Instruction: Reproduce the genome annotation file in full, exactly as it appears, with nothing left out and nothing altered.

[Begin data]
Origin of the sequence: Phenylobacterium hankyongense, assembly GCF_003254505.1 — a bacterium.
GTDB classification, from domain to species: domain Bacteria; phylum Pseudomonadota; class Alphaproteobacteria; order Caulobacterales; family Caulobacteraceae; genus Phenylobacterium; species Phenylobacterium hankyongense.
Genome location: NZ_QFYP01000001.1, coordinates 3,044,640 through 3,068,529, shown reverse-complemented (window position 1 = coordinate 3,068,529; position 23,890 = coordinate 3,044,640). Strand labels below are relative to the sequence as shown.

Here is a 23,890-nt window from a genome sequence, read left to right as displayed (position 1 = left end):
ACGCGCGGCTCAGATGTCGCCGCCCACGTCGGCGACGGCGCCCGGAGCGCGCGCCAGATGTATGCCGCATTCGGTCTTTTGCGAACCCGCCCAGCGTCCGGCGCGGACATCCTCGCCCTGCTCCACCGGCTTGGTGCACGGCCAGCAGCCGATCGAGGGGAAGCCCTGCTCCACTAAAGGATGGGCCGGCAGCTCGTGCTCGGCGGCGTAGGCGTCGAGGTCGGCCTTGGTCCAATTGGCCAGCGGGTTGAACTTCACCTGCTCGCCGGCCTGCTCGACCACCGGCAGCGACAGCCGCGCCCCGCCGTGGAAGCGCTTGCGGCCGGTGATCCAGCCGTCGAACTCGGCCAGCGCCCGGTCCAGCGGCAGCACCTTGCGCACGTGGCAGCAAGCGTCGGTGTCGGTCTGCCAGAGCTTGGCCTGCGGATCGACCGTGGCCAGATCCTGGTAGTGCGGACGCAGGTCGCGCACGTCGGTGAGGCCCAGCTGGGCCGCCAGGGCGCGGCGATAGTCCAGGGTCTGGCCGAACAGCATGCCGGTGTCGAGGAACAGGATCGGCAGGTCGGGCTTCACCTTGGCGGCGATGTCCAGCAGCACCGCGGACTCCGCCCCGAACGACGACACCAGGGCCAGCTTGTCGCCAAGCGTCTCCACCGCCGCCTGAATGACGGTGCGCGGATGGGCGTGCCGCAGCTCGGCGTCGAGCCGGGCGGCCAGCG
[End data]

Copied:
Origin of the sequence: Phenylobacterium hankyongense, assembly GCF_003254505.1 — a bacterium.
GTDB classification, from domain to species: domain Bacteria; phylum Pseudomonadota; class Alphaproteobacteria; order Caulobacterales; family Caulobacteraceae; genus Phenylobacterium; species Phenylobacterium hankyongense.
Genome location: NZ_QFYP01000001.1, coordinates 3,044,640 through 3,068,529, shown reverse-complemented (window position 1 = coordinate 3,068,529; position 23,890 = coordinate 3,044,640). Strand labels below are relative to the sequence as shown.

Here is a 23,890-nt window from a genome sequence, read left to right as displayed (position 1 = left end):
ACGCGCGGCTCAGATGTCGCCGCCCACGTCGGCGACGGCGCCCGGAGCGCGCGCCAGATGTATGCCGCATTCGGTCTTTTGCGAACCCGCCCAGCGTCCGGCGCGGACATCCTCGCCCTGCTCCACCGGCTTGGTGCACGGCCAGCAGCCGATCGAGGGGAAGCCCTGCTCCACTAAAGGATGGGCCGGCAGCTCGTGCTCGGCGGCGTAGGCGTCGAGGTCGGCCTTGGTCCAATTGGCCAGCGGGTTGAACTTCACCTGCTCGCCGGCCTGCTCGACCACCGGCAGCGACAGCCGCGCCCCGCCGTGGAAGCGCTTGCGGCCGGTGATCCAGCCGTCGAACTCGGCCAGCGCCCGGTCCAGCGGCAGCACCTTGCGCACGTGGCAGCAAGCGTCGGTGTCGGTCTGCCAGAGCTTGGCCTGCGGATCGACCGTGGCCAGATCCTGGTAGTGCGGACGCAGGTCGCGCACGTCGGTGAGGCCCAGCTGGGCCGCCAGGGCGCGGCGATAGTCCAGGGTCTGGCCGAACAGCATGCCGGTGTCGAGGAACAGGATCGGCAGGTCGGGCTTCACCTTGGCGGCGATGTCCAGCAGCACCGCGGACTCCGCCCCGAACGACGACACCAGGGCCAGCTTGTCGCCAAGCGTCTCCACCGCCGCCTGAATGACGGTGCGCGGATGGGCGTGCCGCAGCTCGGCGTCGAGCCGGGCGGCCAGCG